National Gallery of Art - THE COLLECTION
image of The Bath of Venus François Boucher (artist)
French, 1703 - 1770
The Bath of Venus, 1751
oil on canvas
overall: 107 x 84.8 cm (42 1/8 x 33 3/8 in.) framed: 132.1 x 110.2 x 7.6 cm (52 x 43 3/8 x 3 in.)
Chester Dale Collection
On View
From the Tour: 18th-Century France — Boucher and Fragonard
Object 1 of 8

This painting belonged to Madame de Pompadour and, with a companion work, was probably part of the decoration at her quarters at Versailles or the chateau at Bellevue given her by the king.

Youthful and engaging, the goddess of love disarms Cupid of the arrows he uses to inflict desire. It has been suggested that Boucher's young wife, or even Madame de Pompadour, posed for Venus, but it is more likely that the goddess is simply an ideal of beauty, as soft and appealing as the luxurious silks that surround her. Boucher has used the mythological scene, not to tell a story of gods or heroes, but simply to capture the goddess with clear pastel tones and silvery light.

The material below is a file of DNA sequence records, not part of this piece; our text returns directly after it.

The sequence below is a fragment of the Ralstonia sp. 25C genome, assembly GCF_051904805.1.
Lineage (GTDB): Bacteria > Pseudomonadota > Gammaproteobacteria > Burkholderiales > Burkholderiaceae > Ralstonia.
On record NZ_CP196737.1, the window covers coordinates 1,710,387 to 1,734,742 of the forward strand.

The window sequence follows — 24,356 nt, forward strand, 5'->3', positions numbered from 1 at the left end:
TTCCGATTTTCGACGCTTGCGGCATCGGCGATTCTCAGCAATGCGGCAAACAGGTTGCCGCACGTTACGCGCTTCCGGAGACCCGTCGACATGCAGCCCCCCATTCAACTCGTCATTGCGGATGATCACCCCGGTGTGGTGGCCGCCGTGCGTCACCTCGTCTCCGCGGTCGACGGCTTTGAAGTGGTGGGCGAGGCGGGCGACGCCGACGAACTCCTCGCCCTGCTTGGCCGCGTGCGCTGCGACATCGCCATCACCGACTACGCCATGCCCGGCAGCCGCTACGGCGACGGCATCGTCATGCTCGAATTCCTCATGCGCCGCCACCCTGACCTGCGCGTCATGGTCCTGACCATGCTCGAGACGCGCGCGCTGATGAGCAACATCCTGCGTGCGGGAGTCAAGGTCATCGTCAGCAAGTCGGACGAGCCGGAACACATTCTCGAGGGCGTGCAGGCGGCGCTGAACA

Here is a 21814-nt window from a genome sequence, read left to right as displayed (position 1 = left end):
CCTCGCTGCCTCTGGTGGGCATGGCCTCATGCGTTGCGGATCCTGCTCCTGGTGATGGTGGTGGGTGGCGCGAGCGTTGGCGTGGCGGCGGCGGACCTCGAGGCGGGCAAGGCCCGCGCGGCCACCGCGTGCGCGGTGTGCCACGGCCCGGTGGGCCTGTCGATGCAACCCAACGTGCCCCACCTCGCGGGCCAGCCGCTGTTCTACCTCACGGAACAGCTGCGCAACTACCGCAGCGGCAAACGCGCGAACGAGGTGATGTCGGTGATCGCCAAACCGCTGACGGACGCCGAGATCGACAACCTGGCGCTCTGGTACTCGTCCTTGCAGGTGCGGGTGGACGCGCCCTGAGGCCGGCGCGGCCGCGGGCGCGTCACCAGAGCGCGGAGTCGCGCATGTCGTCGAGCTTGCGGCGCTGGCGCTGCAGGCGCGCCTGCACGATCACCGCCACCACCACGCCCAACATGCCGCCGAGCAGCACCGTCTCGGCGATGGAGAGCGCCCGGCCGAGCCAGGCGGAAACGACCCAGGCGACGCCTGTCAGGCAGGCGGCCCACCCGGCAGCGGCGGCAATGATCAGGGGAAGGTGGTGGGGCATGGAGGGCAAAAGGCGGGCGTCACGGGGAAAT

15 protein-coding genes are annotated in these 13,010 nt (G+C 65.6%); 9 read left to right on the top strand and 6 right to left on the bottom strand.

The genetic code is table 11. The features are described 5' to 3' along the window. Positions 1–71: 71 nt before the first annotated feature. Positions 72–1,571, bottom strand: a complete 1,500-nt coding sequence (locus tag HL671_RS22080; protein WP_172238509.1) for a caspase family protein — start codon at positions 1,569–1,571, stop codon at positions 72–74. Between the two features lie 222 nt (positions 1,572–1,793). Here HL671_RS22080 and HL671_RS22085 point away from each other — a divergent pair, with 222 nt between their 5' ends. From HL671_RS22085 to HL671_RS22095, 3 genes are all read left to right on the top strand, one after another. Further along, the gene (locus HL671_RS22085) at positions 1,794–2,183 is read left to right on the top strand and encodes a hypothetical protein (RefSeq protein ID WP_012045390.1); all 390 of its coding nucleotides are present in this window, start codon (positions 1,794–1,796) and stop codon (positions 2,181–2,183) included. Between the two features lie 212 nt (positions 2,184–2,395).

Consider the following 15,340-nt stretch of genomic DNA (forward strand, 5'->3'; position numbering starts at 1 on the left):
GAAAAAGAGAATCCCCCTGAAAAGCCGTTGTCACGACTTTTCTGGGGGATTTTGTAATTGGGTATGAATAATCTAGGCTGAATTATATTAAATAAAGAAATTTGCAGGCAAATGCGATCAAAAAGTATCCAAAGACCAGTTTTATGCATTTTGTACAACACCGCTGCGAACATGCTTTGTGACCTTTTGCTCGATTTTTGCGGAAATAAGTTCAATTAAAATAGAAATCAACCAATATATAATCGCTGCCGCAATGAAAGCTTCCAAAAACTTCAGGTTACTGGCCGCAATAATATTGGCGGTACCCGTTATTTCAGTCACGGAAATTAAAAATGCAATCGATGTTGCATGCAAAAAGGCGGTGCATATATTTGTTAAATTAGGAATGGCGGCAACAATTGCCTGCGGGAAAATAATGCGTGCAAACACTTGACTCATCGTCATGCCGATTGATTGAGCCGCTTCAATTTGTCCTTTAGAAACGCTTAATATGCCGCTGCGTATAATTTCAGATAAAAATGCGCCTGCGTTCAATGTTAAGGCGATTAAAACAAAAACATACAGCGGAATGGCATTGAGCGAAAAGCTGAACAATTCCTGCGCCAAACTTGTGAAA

Artists sought commissions from Madame de Pompadour not only for the prestige of working for the king's mistress, but also because she paid her bills promptly. Others among the aristocracy were plagued with financial difficulties, "treading," one wrote, "on a bed of roses that covered an abyss."

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